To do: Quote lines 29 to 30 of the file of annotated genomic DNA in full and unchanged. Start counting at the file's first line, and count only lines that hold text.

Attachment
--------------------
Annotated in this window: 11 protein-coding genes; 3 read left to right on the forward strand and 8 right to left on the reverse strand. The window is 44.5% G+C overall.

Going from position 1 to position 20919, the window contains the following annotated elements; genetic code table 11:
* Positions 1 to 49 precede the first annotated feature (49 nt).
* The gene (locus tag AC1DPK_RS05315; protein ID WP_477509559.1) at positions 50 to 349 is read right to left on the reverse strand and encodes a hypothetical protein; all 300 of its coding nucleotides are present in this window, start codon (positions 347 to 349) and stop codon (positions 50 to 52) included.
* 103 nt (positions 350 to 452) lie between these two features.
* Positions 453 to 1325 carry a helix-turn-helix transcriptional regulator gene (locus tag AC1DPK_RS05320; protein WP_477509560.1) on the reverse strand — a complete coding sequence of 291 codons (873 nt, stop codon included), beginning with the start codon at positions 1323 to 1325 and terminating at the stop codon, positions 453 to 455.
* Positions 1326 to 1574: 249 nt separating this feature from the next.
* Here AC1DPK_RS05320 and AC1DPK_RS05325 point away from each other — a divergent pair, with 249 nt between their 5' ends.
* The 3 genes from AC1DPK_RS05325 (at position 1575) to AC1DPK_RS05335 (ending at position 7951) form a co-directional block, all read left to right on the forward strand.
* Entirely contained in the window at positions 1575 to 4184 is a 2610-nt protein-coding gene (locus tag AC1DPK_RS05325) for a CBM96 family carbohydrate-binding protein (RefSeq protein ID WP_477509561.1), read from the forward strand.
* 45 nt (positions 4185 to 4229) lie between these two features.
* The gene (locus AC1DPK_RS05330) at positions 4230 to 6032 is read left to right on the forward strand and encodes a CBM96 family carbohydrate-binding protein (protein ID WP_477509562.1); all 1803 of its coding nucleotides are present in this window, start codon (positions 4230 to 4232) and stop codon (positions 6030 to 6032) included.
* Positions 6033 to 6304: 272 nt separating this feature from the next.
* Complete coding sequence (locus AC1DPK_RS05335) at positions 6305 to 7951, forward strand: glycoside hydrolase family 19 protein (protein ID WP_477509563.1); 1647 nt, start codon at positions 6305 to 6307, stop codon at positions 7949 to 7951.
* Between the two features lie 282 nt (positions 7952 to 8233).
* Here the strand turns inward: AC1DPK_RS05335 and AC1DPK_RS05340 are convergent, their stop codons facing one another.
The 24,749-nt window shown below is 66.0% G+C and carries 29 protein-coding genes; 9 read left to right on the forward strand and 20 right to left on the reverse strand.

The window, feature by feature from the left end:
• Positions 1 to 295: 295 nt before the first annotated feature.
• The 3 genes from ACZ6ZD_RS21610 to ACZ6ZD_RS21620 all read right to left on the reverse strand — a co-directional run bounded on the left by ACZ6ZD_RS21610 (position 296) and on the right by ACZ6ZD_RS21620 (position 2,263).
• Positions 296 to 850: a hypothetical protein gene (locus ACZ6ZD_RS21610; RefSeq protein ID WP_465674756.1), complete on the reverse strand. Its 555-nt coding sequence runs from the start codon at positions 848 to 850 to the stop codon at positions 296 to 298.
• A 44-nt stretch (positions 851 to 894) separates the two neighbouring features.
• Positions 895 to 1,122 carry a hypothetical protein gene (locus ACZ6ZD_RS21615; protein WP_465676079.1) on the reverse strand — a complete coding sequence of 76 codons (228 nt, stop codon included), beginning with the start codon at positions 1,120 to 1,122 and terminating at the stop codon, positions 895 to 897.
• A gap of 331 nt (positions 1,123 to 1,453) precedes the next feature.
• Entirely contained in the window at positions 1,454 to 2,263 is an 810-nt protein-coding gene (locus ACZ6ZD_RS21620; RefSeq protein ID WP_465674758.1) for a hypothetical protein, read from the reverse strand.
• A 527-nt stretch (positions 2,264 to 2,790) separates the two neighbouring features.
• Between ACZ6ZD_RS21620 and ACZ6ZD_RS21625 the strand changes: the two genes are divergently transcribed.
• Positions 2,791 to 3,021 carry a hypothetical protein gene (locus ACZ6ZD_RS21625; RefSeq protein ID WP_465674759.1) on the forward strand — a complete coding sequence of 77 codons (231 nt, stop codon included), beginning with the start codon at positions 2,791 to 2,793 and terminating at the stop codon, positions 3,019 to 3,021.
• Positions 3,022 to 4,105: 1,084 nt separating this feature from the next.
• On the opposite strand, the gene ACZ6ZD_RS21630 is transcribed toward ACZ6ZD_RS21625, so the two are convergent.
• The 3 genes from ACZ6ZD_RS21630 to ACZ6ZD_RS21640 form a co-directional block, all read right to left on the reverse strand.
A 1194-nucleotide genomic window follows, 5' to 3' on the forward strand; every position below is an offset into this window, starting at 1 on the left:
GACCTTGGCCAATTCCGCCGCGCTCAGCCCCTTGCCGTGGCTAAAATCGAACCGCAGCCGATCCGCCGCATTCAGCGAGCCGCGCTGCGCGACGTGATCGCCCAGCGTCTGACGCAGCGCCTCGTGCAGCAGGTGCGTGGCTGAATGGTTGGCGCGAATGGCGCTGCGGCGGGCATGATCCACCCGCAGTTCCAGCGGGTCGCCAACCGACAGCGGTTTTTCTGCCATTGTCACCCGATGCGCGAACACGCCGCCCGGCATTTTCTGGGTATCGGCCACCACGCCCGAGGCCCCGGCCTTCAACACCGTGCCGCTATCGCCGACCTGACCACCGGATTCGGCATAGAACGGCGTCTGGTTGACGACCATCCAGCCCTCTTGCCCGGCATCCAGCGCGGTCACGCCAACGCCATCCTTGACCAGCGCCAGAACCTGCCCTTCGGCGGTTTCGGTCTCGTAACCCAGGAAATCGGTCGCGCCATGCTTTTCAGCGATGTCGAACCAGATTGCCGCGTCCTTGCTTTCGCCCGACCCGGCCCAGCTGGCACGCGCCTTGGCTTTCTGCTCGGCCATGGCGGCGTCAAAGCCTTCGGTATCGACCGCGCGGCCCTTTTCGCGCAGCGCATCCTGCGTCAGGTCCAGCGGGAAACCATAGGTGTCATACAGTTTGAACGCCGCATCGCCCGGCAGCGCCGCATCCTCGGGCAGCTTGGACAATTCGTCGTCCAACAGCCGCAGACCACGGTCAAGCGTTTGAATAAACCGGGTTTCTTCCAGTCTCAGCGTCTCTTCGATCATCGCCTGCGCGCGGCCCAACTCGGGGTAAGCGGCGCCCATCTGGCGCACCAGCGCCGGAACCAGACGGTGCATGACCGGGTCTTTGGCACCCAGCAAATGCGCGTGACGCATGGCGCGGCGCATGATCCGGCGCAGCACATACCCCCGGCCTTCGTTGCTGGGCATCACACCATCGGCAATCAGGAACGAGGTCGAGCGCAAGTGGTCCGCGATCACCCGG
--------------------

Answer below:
• Positions 3,022 to 4,105: 1,084 nt separating this feature from the next.
• On the opposite strand, the gene ACZ6ZD_RS21630 is transcribed toward ACZ6ZD_RS21625, so the two are convergent.